Friday, 13 November 2009

The future of wine writing (part two)

I've surfaced from the online coverage of winefuture hoping that no-one else has been listening to it. This is because I'm steadily coming to the conclusion that if things continue, wine writers won't matter and the ones that do matter might not be able to get themselves heard.

The main problem: we've all got to be friends.

Many people on Twitter (a self-selecting bunch, I admit) kept banging on about how all these new web tools would bring wine into a glorious new age. Everyone, from writer to marketer kept harping on about it. One person even talked about 'developing the future for the common good'. What does that mean?

Well it means that the all-encompassing power of the internet and its tools, such as the aforementioned Twitter, will be able to bring wine lovers into a great global community.

We'll just have one big chat about wine.

So who's got the most important voice? Well, whoever's got the best statistics. It's all 'hits' and 'unique users', which only shows that some wine websites have good search engine rankings. Although a good search engine ranking means more relevance to the subject in hand, it doesn't mean the writing is (a) any good or (b) objective. Because if wine estates got their websites right, their website should rank top in google when someone types in their name. Relevant? Yes. Friendly? Yes. Impartial? Probably not.

If I wanted to blow the dream that we can all be a happy, sharing community with wine in common, I'd haul up the example of Jancis Robinson. And she might well be more canny than most wine writers. Refusing to put the all-inclusive '#winefuture' sign in front of most of her Twitter posts, she ensured that anyone looking for (her) coverage of winefuture had to go to her Twitter page and did not participate in the general discussion. Assuming she had an audience it bizarrely restores some of my faith in the future of wine writers and their willing readers.

Some people really do have an audience. With producers like Randall Grahm leading the way on Twitter (he has a quarter of a million people following him) the idea that wine writers can use social media to communicate with consumers is, to all intents and purposes, over. If corporately applied, producers using Twitter will be able to jam the airwaves with endless, self-congratulatory dross (imagine it: "Lafite RT @MichelRolland Just put the microx bulb 2cm too deep in the Cabernet tank ROFLOL").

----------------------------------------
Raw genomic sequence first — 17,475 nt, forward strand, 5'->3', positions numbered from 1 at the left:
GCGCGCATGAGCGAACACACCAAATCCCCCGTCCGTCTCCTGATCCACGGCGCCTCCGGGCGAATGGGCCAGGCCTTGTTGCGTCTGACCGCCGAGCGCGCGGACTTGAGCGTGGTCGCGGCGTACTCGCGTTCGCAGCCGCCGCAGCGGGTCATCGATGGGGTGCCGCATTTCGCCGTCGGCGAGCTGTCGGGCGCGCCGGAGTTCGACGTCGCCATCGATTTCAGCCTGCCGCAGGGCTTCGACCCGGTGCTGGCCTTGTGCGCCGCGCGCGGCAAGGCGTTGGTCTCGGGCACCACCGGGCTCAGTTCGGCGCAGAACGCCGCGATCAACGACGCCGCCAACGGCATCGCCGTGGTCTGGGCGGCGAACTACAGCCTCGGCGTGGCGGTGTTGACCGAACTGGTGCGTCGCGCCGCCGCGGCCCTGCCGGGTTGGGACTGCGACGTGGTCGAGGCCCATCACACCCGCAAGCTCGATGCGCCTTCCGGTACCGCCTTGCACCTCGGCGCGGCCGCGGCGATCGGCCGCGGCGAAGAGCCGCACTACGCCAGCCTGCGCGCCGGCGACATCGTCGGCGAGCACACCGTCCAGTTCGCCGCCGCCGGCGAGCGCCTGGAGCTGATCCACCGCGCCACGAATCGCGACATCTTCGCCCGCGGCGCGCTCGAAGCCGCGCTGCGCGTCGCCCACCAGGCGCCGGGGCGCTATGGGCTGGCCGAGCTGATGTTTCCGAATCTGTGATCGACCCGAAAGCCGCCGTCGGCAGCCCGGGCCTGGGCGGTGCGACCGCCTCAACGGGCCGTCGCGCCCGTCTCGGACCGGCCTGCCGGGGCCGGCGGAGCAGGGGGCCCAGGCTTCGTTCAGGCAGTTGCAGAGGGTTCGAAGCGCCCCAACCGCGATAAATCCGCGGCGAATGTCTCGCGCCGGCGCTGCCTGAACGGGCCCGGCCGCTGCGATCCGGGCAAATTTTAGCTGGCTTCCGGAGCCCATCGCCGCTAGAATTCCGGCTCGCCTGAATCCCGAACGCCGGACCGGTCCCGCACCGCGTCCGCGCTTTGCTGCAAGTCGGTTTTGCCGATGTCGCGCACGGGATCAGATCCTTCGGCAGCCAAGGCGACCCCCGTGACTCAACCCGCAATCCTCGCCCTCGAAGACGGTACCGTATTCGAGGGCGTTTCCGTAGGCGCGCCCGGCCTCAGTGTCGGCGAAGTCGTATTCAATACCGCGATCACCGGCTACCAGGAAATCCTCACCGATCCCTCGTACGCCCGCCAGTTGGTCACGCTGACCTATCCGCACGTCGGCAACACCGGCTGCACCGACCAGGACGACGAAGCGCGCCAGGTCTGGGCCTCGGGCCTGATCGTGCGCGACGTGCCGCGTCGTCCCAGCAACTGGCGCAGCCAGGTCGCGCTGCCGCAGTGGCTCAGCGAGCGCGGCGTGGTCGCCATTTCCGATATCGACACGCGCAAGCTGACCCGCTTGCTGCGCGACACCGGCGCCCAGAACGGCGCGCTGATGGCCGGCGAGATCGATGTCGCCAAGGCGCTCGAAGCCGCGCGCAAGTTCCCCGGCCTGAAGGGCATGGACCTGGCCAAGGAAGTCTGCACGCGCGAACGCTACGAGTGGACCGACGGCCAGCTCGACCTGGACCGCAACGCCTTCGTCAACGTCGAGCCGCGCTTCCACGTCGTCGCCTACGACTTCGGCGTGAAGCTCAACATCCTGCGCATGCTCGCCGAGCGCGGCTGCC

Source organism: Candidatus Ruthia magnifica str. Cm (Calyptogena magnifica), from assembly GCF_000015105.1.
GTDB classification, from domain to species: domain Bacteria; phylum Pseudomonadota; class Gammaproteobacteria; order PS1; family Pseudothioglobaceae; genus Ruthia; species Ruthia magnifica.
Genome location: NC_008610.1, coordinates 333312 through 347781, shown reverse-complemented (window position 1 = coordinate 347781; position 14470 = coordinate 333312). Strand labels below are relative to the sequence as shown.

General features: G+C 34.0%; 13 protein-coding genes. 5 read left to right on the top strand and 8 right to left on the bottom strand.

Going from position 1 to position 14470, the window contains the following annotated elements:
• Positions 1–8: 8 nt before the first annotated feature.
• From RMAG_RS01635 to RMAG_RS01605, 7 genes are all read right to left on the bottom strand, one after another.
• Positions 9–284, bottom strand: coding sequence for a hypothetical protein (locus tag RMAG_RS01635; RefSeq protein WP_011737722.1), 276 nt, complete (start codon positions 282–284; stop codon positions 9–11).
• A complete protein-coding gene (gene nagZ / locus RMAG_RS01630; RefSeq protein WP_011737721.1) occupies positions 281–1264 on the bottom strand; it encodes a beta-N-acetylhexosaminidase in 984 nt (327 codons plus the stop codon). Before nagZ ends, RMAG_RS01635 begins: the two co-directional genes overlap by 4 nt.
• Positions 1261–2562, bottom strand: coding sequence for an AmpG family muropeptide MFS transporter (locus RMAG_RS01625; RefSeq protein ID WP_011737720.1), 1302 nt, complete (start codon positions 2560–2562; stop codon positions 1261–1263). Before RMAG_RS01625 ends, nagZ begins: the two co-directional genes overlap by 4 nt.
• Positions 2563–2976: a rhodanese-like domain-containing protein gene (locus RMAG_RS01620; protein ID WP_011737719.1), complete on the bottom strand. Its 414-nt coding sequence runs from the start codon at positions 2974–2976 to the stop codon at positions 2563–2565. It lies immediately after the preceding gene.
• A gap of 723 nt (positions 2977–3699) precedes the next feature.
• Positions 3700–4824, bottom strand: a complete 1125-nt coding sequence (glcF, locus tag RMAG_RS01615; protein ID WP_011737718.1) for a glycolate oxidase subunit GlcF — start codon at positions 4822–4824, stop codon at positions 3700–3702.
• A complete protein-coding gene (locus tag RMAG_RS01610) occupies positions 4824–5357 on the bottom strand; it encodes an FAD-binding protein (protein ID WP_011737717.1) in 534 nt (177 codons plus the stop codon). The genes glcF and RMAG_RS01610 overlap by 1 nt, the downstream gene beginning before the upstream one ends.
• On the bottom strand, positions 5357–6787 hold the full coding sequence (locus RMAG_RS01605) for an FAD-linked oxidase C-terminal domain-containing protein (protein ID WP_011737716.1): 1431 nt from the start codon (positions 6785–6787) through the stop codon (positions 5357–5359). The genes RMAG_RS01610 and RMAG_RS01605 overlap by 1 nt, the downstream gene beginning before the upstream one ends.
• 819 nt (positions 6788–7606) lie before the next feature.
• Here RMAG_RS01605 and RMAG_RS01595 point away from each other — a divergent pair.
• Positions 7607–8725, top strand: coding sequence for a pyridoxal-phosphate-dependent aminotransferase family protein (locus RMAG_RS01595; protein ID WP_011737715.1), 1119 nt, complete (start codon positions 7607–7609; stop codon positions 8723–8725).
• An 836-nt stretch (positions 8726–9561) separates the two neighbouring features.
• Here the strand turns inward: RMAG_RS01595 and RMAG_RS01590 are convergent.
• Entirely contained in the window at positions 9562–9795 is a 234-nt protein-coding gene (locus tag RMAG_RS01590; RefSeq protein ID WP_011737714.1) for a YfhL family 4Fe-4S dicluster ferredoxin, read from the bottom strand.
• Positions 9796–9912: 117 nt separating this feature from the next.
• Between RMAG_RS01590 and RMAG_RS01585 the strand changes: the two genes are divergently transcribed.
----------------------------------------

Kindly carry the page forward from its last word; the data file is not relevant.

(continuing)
Talking of 'bigging yourself up', another theme was the importance of 'the human story' behind the brand, or the 'personal content' of its website. The subtext here is twofold: the product itself (what's in the bottle) is merely a cipher. What is important is the story that goes with it. If you think some of the dross on back labels is bad, brace yourselves - it's going to get worse. Wine may well be on the brink of entering the vacuous world of the cult of personality.

So if the quality of the product is of less importance, that everyone's voice is getting mixed up, and we're all trying to be friends, where does that leave (a) the future quality of the wines we drink, (b) those whose job it is to assess them and (c) how on earth we communicate about wine?

What's the solution? Well, I have to be honest here - there isn't one. If anything, winefuture perfectly illustrated the future of wine. In a mix of voices, some were good (interesting), some were bad (self-promoting), it was just impossible to tell which was which from the program.

Labels: , , ,

Monday, 27 July 2009

The end is nigh...bring it on

The internet and the imminent destruction of the world have always gone together. Remember the Y2k bug, the databases with all your details on them, conspiracy theories, terrorists on facebook, the badger song?

Here’s another one: the Murphy-Goode job.

For some bloggers, the jumping ship of one of their kin (Hardy Wallace) from independent online blogger to, essentially, well-paid PR for a winery, could represent the end of clear-cut, independent wine writing via social media.

Steve Heimoff argued that it was normal for big fish to subsume little ones; that powerful wineries could take over the blogging turf; that we could be facing a deluge of marketing passing as wine writing.

In a similar vein, 1WineDude wrote: “What we may be witnessing is not so much the rise of social media as an independent voice, but the wine industry co-opting it for its own P.R. and marketing purposes.”

Worried? Moi? Non.

There is currently so much poor wine writing on the internet that giving a horde of wine marketing execs access to twitter can only be good for the consumer. For one, wine lovers who lap the kind of antediluvian dross that passes as wine writing will go on doing so - where it comes from will make little difference. Two: the more astute drinkers will become more circumspect about what they read online. And three: this will only make us wine writers improve our game.

I could finish on some placatory statement like: but all wine writing is good and the more there is, the better. But I won’t. Cause it’s bollox.

Bring on the marketing revolution. Please.

Labels: , , , , ,